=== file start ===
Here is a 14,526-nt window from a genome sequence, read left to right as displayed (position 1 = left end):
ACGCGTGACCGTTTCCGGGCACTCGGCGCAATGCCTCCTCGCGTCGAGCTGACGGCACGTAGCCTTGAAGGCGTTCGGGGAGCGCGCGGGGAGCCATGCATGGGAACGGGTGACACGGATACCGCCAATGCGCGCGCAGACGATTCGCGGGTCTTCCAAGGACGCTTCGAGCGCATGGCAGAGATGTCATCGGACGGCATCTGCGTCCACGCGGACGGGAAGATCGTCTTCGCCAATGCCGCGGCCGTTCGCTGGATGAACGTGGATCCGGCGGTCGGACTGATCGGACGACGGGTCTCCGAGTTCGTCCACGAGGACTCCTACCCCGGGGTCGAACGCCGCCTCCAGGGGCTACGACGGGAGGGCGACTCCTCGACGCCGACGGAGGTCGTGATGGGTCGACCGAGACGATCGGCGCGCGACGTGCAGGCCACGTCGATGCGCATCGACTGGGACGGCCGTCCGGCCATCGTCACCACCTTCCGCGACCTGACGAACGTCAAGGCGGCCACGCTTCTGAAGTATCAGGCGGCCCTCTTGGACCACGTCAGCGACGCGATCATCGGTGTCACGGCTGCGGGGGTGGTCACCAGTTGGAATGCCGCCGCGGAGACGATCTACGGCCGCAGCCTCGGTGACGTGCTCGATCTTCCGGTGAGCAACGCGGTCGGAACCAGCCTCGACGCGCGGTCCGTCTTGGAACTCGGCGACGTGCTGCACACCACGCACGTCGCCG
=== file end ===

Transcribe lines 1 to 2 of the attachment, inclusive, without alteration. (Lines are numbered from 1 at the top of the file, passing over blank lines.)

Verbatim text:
Here is a 14,526-nt window from a genome sequence, read left to right as displayed (position 1 = left end):
ACGCGTGACCGTTTCCGGGCACTCGGCGCAATGCCTCCTCGCGTCGAGCTGACGGCACGTAGCCTTGAAGGCGTTCGGGGAGCGCGCGGGGAGCCATGCATGGGAACGGGTGACACGGATACCGCCAATGCGCGCGCAGACGATTCGCGGGTCTTCCAAGGACGCTTCGAGCGCATGGCAGAGATGTCATCGGACGGCATCTGCGTCCACGCGGACGGGAAGATCGTCTTCGCCAATGCCGCGGCCGTTCGCTGGATGAACGTGGATCCGGCGGTCGGACTGATCGGACGACGGGTCTCCGAGTTCGTCCACGAGGACTCCTACCCCGGGGTCGAACGCCGCCTCCAGGGGCTACGACGGGAGGGCGACTCCTCGACGCCGACGGAGGTCGTGATGGGTCGACCGAGACGATCGGCGCGCGACGTGCAGGCCACGTCGATGCGCATCGACTGGGACGGCCGTCCGGCCATCGTCACCACCTTCCGCGACCTGACGAACGTCAAGGCGGCCACGCTTCTGAAGTATCAGGCGGCCCTCTTGGACCACGTCAGCGACGCGATCATCGGTGTCACGGCTGCGGGGGTGGTCACCAGTTGGAATGCCGCCGCGGAGACGATCTACGGCCGCAGCCTCGGTGACGTGCTCGATCTTCCGGTGAGCAACGCGGTCGGAACCAGCCTCGACGCGCGGTCCGTCTTGGAACTCGGCGACGTGCTGCACACCACGCACGTCGCCG